Nowhere Boy
Other // R // $30.95 // January 25, 2011
Review by Brian Orndorf | posted January 17, 2011
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The life and times of John Lennon have been documented for the screen on several occasions, with each film endeavoring to probe the specialized madness of the reluctantly bespectacled musician who changed the world. "Nowhere Boy" travels back to Lennon's formative years, looking to dramatize the unique domestic quagmire that helped to shape his fractured personality. Occasionally energetic, but primarily frantic, "Nowhere Boy" appears more fascinated with melodrama than investigation, mashing down Lennon's surprisingly complex adolescence into a flavorless paste.

Raised by his fiercely disciplinarian Aunt Mimi (Kristin Scott Thomas), John Lennon (Aaron Johnson, "Kick-Ass") grew to be a rascally teenager, finding difficulty focusing on his education, much to the irritation of his guardian. Ready to confront his distorted past, John seeks out his biological mother Julia (Anne-Marie Duff), a flighty, troubled woman doing her best to drown out her problems with rock 'n' roll and a superficial show of domestic stability. Thrilled to have her son back in her life, Julia takes John in, teaching him guitar and the value of showmanship. John, torn between the consistency of Aunt Mimi and the tumultuous emotion of Julia, turns to music to calm the storm inside his head, forming a band with a pipsqueak named Paul McCartney (Thomas Sangster).

To the film's credit, "Nowhere Boy" does seek out a rare side of Lennon to inspect, stepping back to his hotheaded days of perpetual clowning and mushrooming musical interest. Perhaps not as glamorous a tale as the rise of The Beatles, but an emotional journey worth taking, looking to step inside Lennon's inspirations and uncontrollable urges.

Handed to director Sam Taylor-Wood, a short film ace, "Nowhere Boy" is a scattered experience, working between the difficulties at home and the development of Lennon's interest in sex, with the line blurred a touch by the reintroduction of the flirtatious Julia into his life. Taylor-Wood captures the turbulence of these prime Lennon years, as he struggled to pull his identity out from the wreckage of his upbringing, but the picture lacks needed grit to press the turmoil. The film turns quickly to screaming hysterics to make points of frustration, playing much too primal, breaking the hold of the performances and the struggles at hand. While visual elements are settled and Taylor-Wood shows a great command of soundtrack selections, she doesn't bring a substantial dramatic pause to the picture, diluting the impact by introducing television movie histrionics.

Obviously, The Beatles are touched upon, but it's a distraction, where the more compelling points of the script are found between Aunt Mimi, John, and Julia. A triangle of secrets and resentment, "Nowhere Boy" finds freshness detailing their tentative reunion, nicely brought to life by Thomas and Duff, who supply the film with a bracing sense of discomfort. Johnson's performance is more of a mixed bag, as he's clearly unable to keep up with the rest of the cast. Aside from the fact that Johnson looks nothing like Lennon, the actor lacks a certain working-class edge that sells the desperate leap to rock fame.



The AVC encoded image (2.35:1 aspect ratio) works for a period look, with soft lighting and bulging colors, reflecting an idealized time of lush hues. The presentation holds the cinematographic intent comfortably, supplying a lovely read of set design nuances and costume colors, with reds and yellows leaping off the screen. Detail is strong, providing a full view of the environment changes and close-up acting choices, with skintones natural and expressive. Shadow detail runs a touch muddy during evening sequences, but remains in a primarily supportive state.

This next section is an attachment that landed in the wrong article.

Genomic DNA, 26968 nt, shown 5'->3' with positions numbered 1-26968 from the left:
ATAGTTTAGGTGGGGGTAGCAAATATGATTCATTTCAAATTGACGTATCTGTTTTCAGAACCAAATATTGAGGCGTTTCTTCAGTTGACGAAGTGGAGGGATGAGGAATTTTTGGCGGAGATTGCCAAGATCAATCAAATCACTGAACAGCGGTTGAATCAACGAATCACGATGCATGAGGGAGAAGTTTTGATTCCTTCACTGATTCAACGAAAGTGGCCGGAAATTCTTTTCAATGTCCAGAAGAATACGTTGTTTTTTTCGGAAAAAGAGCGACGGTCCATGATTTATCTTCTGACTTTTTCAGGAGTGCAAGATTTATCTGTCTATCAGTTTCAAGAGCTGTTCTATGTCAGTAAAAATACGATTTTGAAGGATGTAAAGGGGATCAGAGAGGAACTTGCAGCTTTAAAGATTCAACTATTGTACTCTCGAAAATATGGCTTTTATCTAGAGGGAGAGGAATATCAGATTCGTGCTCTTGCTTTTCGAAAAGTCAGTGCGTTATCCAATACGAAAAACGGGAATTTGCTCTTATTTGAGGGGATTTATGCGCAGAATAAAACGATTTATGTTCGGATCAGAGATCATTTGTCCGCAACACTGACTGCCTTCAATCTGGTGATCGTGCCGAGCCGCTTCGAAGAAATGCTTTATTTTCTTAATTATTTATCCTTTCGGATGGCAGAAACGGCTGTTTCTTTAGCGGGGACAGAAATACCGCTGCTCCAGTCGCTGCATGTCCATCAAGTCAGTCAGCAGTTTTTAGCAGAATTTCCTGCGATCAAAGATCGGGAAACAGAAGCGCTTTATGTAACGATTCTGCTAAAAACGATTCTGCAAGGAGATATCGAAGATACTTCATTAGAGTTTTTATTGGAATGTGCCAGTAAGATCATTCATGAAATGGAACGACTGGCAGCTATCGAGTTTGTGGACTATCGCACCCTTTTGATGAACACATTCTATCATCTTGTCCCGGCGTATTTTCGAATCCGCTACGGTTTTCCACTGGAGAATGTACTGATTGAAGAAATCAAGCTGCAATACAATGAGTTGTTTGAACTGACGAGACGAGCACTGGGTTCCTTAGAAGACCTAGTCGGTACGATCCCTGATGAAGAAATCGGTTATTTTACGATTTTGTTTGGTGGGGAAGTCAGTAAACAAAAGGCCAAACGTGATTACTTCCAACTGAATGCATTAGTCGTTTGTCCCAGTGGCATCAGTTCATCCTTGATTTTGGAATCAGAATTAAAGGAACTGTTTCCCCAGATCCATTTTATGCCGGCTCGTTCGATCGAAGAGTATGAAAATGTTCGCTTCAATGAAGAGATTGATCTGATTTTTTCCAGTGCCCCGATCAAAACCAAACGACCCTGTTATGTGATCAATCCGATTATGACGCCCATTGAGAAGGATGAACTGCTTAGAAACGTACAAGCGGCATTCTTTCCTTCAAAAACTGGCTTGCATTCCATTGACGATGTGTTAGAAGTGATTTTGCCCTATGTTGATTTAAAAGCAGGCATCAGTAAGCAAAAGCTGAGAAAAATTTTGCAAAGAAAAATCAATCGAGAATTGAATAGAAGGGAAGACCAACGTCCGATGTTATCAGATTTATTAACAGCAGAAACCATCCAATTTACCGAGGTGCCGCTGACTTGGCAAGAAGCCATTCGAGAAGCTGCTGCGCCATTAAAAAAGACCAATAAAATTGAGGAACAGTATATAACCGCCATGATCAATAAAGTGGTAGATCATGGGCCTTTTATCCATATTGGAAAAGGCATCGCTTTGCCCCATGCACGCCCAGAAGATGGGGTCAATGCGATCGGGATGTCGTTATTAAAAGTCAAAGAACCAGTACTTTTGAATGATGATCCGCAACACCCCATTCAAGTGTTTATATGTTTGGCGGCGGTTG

The DTS-HD 5.1 sound mix holds dialogue exchanges to the front, keeping the conversations and arguments clear and comfortable, making the accents inviting and expressive. Soundtrack cuts tend to slice through the film, suddenly boosting the mix with a vigorous hit of rock music, while scoring cues are comfortably laced through the drama. Musical sequences are thoughtfully separated and evocative, gifted a pleasing echo to reinforce the energy of the room. Surrounds are useful for crowd sequences and street life, communicating the bustle without bleeding into the dialogue.


English and English SDH subtitles are offered.


"Deleted Scenes" (3:55) include a moment of bedroom discomfort between John and Julia, and a scene of vulnerability between John and one of his girlfriends.

"The Making of 'Nowhere Boy'" (7:46) probes the cast and crew for their feelings on John Lennon, and how they approached the daunting task of documenting his early life. It's a brief featurette stuffed with clips, but the chats are enlightening, revealing a certain caution about the project.

"'Nowhere Boy: The Creation of John Lennon and The Beatles" (13:10) returns to the creation of the film, this time bringing in some music experts and even Yoko Ono (for a brief flash) to explore the story behind the story. Again, more film clips than interviews are offered here, with the featurette only capturing a moderate historical perspective.

A Theatrical Trailer has not been included.


"Nowhere Boy" is an uneven film, perhaps more instructional than enlightening. Still, it's pleasing to find new areas of John Lennon to appreciate, with the picture valuing the drive that took him from a troubled clown to a musical deity.

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